You’re hugged to my chest in a buoyancy aid
called this is not a Life-jacket, comfortable
in your skin, in the small, Aran woollen
which still holds the animal smell of sodden sheep.
A crop of them prop up the hill, not judging.
The boat of ourselves rises and falls.
Troughs tower like something out of Exodus.
In the pit of the wave, weighted dark,
from which we’re delivered each time to a glimpse
of the Great Blasket, its cataclysm of gulls.
The dark sky’s split, but in the boat, storm-engendered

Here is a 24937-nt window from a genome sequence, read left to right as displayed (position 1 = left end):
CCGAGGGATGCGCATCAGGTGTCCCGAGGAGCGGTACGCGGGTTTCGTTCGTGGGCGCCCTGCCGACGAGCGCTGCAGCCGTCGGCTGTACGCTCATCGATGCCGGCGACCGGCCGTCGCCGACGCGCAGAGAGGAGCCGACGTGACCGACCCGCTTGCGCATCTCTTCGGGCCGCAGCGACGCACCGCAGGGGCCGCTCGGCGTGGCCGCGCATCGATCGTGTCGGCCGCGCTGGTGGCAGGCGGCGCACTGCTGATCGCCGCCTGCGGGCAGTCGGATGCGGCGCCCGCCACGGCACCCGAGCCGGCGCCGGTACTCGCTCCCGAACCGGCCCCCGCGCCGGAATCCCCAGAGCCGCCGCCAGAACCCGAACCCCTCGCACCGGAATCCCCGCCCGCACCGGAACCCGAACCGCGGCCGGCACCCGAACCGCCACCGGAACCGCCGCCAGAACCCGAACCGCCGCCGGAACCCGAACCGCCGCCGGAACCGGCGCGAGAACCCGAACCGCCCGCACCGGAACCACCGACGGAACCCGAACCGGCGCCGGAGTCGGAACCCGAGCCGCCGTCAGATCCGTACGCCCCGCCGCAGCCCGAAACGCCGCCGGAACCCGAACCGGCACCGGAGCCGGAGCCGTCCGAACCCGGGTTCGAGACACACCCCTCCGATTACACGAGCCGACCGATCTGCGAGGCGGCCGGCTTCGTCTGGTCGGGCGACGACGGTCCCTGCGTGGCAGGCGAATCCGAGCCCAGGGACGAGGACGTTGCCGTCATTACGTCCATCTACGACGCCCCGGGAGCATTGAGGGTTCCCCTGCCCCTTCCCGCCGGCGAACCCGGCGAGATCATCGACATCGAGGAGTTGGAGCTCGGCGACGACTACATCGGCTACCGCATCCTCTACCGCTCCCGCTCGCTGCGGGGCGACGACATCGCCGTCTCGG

calm; your heart-beat steady, head let fall,
body’s profligate heat. Your eyelids close
on eyes whose changing grey this sea trusts,
its moods implicit in their clear transitions.
The child hugs my chest like the island its Atlantic.
My back’s bent to the boat’s curve, cradled, rocked,
a nautical lullaby, echo of arcs,
like you’d cup the hand to hear the better;
water, listening, like wood, like skin.